So, a lot of food flavoured with mastic was consumed – like the chicken pieces rolled in ham and cooked in a mastic cream photograped below. I’m experimenting with sauces at the moment based on our experiences, so perhaps there will be a post or two coming up.

Meanwhile, I’ve collected many photos of doors from the interesting mastic villages (known collectively as the Mastichochoria) where the ‘tears’ of hardened sap are harvested. My Doors of the Mastichochoria series is designed to give a little insight into the mastic growing area of Chios. (Plus, they serve as an outlet for a new hobby – door spotting). The village of Mesta has been posted, but others from Pyrgi, Olympoi and Vessa are in the works.

Just back from that wonderful break and adjusting to cooking in my kitchen again: supply of mastic included.

A monthly IMK (In My Kitchen) post. Check out other IMK bloggers, each of us writing about what’s been happening in our kitchens each month, hosted by Sherry @ Sherry’s Pickings. Earlier IMK posts can be found on former IMK host blogs: Liz @ Bizzy Lizzys Good Things, Maureen @ The Orgasmic Chef) and the fabulous Celia @ Fig Jam and Lime Cordial who began the IMK phenomenon. A chronological listing of my In My Kitchen blog posts can be found on a separate page, just click the link or look under the heading of Diaries in the Menu bar above.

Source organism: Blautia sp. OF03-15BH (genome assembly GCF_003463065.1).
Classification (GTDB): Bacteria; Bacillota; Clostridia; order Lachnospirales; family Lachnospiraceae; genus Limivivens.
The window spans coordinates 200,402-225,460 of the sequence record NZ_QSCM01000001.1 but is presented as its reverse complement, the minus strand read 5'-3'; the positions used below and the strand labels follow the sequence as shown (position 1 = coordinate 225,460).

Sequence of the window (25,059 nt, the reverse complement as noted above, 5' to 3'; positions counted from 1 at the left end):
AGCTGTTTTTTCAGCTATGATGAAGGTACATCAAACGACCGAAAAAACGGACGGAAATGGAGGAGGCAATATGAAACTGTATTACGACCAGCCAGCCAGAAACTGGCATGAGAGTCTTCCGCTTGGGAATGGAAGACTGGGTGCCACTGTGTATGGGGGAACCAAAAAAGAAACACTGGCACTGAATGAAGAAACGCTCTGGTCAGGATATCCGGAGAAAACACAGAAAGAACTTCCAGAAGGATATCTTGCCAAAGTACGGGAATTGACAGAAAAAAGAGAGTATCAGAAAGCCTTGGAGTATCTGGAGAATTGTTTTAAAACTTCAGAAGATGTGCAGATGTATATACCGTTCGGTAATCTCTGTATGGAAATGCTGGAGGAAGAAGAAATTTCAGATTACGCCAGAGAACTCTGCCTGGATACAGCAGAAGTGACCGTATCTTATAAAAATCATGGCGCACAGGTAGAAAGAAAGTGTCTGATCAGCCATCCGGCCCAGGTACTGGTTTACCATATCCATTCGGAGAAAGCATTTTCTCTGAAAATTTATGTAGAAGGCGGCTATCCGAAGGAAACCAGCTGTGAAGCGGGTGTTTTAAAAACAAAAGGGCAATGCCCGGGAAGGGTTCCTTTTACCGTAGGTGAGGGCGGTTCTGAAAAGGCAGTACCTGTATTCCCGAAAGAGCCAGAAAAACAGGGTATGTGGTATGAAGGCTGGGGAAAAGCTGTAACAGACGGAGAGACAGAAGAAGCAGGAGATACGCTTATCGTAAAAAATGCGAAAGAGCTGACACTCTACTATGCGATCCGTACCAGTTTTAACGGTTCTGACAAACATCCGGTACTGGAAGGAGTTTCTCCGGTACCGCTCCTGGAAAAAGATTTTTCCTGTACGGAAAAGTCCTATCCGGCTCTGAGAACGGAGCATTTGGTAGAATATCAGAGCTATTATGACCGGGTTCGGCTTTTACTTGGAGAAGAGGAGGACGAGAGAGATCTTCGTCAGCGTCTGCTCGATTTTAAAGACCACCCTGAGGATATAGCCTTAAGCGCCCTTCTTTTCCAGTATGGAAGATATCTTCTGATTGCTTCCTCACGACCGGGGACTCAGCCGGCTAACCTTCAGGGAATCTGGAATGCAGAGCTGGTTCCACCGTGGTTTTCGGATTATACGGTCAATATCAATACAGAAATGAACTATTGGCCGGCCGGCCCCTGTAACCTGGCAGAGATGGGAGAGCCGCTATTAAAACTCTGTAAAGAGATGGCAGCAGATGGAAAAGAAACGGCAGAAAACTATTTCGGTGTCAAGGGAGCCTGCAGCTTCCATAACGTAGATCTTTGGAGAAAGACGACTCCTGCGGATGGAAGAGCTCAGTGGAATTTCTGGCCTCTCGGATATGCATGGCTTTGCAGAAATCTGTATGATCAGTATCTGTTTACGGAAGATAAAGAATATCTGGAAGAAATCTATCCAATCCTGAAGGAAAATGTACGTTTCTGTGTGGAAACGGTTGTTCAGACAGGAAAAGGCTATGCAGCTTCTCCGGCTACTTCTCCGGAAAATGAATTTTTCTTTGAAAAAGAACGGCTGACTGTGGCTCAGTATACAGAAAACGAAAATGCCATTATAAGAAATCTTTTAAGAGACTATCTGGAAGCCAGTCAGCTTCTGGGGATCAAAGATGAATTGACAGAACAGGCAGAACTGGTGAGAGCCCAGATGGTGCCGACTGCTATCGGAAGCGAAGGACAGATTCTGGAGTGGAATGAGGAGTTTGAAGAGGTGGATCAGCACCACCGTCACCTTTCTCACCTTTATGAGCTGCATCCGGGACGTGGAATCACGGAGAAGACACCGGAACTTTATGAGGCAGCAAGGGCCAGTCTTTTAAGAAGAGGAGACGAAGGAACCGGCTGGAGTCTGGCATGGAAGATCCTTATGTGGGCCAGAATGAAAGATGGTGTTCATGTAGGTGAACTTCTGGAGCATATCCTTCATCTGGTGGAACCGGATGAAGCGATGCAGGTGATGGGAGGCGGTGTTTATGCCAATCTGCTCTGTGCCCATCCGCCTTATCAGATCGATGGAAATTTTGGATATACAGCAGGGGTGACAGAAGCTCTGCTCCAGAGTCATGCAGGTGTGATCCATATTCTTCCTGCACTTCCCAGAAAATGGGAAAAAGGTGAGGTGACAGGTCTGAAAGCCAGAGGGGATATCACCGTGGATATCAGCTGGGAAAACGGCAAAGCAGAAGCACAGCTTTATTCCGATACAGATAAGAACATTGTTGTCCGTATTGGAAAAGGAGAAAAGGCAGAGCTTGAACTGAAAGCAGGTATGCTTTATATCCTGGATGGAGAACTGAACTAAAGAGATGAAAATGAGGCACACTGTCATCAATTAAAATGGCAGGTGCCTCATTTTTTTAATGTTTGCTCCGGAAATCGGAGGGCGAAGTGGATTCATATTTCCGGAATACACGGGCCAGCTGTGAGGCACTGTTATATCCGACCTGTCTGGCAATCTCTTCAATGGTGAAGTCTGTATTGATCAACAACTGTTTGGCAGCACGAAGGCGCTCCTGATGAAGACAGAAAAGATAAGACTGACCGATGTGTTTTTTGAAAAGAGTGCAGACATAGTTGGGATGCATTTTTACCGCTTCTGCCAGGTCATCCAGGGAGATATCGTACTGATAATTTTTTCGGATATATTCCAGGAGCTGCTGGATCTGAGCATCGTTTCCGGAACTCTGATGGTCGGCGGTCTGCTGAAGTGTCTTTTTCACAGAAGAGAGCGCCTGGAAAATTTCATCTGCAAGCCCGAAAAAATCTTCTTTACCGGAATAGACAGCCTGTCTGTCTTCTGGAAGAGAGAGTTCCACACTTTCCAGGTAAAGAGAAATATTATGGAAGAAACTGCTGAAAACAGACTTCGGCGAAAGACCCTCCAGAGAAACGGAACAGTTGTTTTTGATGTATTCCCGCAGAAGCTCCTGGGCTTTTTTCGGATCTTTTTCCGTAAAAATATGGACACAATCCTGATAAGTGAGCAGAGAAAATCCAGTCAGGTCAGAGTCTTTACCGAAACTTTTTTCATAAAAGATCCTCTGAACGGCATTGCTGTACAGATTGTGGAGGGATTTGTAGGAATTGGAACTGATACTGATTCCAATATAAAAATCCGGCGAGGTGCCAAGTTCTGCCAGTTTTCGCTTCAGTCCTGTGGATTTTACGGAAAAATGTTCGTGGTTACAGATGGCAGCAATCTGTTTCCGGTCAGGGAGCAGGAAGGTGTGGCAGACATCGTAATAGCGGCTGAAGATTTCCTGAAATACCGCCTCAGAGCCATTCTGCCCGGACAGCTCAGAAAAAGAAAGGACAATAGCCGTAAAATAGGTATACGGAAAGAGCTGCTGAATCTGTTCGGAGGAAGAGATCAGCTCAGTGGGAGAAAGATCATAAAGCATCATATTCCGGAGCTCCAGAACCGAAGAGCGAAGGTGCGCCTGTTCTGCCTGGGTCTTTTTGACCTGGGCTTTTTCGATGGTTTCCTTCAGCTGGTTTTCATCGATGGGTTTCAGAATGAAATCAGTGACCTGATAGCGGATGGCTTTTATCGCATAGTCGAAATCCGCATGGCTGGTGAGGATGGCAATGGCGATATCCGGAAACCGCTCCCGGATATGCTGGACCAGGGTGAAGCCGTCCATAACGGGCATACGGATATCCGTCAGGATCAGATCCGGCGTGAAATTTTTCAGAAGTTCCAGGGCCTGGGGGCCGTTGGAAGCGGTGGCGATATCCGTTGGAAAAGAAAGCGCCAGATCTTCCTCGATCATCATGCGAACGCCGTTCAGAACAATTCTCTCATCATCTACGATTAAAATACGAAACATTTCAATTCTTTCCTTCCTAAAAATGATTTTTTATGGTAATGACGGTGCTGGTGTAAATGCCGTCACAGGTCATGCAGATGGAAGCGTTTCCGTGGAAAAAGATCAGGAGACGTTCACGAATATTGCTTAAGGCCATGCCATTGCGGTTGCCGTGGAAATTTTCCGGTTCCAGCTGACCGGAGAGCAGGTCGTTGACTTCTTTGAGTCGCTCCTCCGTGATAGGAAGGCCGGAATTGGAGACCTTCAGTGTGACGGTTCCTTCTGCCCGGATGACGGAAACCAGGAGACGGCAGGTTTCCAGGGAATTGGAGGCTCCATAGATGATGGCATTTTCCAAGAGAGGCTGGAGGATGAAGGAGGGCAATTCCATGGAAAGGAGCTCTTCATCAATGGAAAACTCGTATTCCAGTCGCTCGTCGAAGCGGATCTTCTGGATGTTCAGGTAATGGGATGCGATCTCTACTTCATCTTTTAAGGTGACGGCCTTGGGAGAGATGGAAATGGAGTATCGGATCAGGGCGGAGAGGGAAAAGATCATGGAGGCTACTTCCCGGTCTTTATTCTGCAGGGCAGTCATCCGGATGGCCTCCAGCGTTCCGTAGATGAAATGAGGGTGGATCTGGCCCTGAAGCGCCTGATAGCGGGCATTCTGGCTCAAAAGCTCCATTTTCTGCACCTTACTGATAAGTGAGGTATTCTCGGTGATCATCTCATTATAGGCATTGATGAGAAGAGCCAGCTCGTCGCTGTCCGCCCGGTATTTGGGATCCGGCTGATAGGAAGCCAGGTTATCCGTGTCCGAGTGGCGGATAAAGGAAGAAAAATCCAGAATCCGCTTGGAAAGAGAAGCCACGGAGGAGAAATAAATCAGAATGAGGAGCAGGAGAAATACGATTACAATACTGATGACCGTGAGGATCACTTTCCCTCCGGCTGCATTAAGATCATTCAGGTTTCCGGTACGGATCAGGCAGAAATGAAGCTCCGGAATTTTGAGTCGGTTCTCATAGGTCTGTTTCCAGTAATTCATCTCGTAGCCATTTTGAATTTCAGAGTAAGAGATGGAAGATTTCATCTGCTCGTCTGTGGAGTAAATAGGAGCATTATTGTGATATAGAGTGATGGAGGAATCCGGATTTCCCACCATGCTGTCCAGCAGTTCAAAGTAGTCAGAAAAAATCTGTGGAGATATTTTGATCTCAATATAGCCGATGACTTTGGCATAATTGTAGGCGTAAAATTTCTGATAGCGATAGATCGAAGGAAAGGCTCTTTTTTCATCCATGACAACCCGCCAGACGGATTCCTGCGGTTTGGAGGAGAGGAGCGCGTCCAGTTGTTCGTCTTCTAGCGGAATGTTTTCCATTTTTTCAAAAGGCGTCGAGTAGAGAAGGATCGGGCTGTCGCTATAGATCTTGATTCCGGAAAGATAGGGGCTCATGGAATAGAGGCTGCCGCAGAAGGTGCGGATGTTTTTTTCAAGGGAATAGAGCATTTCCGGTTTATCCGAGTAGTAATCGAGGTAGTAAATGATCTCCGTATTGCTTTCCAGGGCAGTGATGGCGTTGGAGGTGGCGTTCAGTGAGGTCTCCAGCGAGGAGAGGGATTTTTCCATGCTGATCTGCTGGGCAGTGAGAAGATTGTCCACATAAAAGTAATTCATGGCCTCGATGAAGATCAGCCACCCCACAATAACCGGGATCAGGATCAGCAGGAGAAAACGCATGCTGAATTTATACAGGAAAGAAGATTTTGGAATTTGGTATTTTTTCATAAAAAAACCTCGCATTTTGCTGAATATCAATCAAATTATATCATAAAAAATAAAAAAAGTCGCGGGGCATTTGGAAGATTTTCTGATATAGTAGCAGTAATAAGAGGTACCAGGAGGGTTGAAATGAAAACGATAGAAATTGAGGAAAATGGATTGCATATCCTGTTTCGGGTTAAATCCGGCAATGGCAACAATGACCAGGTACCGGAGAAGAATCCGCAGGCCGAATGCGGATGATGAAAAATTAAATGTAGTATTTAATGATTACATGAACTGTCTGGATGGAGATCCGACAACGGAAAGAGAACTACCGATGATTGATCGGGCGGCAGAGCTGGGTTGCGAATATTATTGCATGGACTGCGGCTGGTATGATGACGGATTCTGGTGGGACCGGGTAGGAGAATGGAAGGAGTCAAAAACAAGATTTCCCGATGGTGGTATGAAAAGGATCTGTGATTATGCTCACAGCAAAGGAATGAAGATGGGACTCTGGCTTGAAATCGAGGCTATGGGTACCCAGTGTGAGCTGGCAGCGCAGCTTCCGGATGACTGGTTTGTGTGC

1. I’m very keen to learn how to use Mastic, an ingredient that sits on the shelf in our Greek influenced supermarket in Brunswick. Any posts you do with Mastic will be devoured. I love that sink/basin next to the BBQ- just perfect. Nice Easter Spread. Bringing along a dish to a communal feast is the best way to go.


    • Until we went to Chios, I only ever had mastic in holiday breads/cakes and in the popular mastic ice cream. I like the former, but not the latter. I’ve now had the spice in a number of savoury dishes – usually as a mastic flavoured butter/oil or in creamy sauces. It is more versatile than I originally thought. The BBQ pit here is fabulous and we use it for collective dinners throughout the warm weather – starting now!